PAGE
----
The bacterial Milky Disease (Bacillus popilliae Dutky) method takes 2-4 years to build up in the soil and in the grubs so that they re-infest new larvae every year.  Each dead grub releases 12 billion spores back into the soil.  These spores stay in the soil for 20-30 years, even when there are no more Japanese beetle grubs to infest.  What a lovely thought.  And, it is non-toxic to all other insects and wildlife, as well as safe for pets and people.

Another safe biological control is achieved with insect parasitic nematodes (Entomopathogenic Nematodes), microscopic wire worms that search out and kill beetle grubs.  According to Ohio State University, ''Products that contain strains of Steinernema carpocapsae (Biosafe, Biovector, Exhibit, Scanmask) have been marginally effective against white grubs in turf. Preparations containing Heterorhabditis spp. seem to be more effective. Apply the nematodes when the white grubs are small. Irrigate before and after applying the nematodes.''

The University of Maryland has this advice:  ''We do not recommend the granular formulations (of Milky Spore Disease) as they have not been proven effective to date. The spore dust product, "Doom" is recommended for newly established turf. The entomophathogenic nematode, Heterorhabditis bacteriophora, has shown good activity against white grubs and is commercially available as Cruiser. A new product, which mimics the insect molting hormone, ecdysone, and causes premature molting, is Mach 2 (halofenozide). This product has shown consistent and excellent control for a number of white grub species.''  These products might not work as well in other areas of the country.  Check with your local University Extension Service office for recommendations.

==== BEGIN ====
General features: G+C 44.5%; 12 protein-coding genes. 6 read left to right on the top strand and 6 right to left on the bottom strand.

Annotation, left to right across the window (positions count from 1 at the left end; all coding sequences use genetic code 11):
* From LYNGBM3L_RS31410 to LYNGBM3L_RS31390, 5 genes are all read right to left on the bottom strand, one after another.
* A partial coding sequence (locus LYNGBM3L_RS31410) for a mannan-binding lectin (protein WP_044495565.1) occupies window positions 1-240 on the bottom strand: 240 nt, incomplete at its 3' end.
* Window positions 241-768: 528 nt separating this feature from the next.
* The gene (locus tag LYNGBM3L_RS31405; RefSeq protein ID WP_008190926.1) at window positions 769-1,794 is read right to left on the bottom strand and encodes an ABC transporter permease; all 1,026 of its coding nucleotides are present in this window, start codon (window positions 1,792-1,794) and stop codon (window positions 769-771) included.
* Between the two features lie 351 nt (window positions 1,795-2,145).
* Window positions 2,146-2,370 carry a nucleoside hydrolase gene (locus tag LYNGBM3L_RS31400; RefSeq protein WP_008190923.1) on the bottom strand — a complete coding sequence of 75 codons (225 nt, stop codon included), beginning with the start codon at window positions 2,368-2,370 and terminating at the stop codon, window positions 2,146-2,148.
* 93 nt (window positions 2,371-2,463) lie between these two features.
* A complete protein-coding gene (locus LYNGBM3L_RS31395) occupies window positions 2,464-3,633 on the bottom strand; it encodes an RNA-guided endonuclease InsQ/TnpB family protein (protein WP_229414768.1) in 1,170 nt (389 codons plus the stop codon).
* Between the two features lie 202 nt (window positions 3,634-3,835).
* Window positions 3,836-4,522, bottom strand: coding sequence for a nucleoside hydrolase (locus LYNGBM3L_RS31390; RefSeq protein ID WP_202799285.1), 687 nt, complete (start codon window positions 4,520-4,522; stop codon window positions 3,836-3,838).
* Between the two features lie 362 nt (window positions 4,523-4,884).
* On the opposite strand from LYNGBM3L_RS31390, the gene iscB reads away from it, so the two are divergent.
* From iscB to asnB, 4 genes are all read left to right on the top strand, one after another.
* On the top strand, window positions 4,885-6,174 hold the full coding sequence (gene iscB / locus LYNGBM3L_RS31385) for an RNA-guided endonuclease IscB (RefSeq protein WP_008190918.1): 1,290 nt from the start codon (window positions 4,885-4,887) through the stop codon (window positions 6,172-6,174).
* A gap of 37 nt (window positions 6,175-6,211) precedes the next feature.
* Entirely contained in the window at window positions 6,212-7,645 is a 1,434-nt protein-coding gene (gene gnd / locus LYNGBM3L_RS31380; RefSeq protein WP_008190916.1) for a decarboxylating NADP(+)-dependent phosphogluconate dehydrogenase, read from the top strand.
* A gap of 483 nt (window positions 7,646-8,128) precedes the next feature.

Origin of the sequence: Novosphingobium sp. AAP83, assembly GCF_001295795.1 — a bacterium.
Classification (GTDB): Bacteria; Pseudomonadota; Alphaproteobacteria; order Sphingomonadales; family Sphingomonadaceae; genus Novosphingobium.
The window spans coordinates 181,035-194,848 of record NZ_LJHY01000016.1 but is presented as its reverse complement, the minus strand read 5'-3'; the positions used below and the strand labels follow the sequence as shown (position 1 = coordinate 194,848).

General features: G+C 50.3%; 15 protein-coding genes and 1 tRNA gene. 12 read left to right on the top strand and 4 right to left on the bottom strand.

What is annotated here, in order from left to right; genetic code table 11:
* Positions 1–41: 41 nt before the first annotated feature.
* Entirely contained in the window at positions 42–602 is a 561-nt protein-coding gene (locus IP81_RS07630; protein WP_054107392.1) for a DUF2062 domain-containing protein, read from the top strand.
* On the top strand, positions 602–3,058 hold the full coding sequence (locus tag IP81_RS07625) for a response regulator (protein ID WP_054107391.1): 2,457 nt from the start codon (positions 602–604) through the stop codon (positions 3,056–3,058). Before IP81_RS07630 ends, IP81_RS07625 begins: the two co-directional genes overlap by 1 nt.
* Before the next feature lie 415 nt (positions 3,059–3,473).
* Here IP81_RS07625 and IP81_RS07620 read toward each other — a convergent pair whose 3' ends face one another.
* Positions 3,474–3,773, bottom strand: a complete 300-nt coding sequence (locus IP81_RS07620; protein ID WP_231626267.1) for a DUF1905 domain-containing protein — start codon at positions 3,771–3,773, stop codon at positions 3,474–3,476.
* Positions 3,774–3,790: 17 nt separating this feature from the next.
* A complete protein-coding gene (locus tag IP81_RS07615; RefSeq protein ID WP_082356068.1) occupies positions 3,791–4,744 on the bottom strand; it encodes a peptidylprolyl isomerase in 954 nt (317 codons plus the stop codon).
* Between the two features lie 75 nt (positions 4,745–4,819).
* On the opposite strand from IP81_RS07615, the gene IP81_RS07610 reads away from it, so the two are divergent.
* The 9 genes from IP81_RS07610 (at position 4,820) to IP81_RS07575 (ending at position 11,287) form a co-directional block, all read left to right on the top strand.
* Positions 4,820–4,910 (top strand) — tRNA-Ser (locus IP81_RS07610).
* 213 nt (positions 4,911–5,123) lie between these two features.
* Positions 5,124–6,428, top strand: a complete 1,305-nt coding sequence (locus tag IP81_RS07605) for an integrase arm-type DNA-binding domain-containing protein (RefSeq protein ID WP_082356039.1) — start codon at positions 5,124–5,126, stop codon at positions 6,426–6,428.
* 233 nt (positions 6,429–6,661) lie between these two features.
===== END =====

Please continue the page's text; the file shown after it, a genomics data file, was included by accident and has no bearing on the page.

Chemical insecticides may work quicker, but they are non-specific and will kill earthworms and beneficials living in the soil.  They must be reapplied every year.  You must also strictly follow all label directions.  Humans, pets, wildlife, including birds eating poisoned insects, can all be harmed if they are exposed to some of these pesticides. There is concern, in addition, that runoff will pollute streams and/or drinking water aquifers. 

According to the USDA, ''While they take a little longer to produce the same results as insecticides, biological control agents last longer in the environment.  More importantly, they do not adversely affect nontarget or potentially beneficial organisms.''

The best time to use biological controls against the Japanese beetle grub is when they are small and near the surface.  The eggs will be hatching soon; the larvae will be starting their feeding and descent to lower ground for the winter.  The best time to treat the soil for next year's Japanese beetle infestation is August, September, October depending on where you live.  Check with your local Extension Service office.  You can order the biological controls through mail order or on-line.  Be kind to yourself and your garden.  Start treatment this fall for a coming year that could be less irksome.

Ohio State University Extension Fact Sheet
USDA Aphis Publication  Managing the Japanese Beetle: A Homeowner's Handbook
University of Maryland Japanese Beetle
GardenSMART - Roses, Show 37
Clemson University Extension Service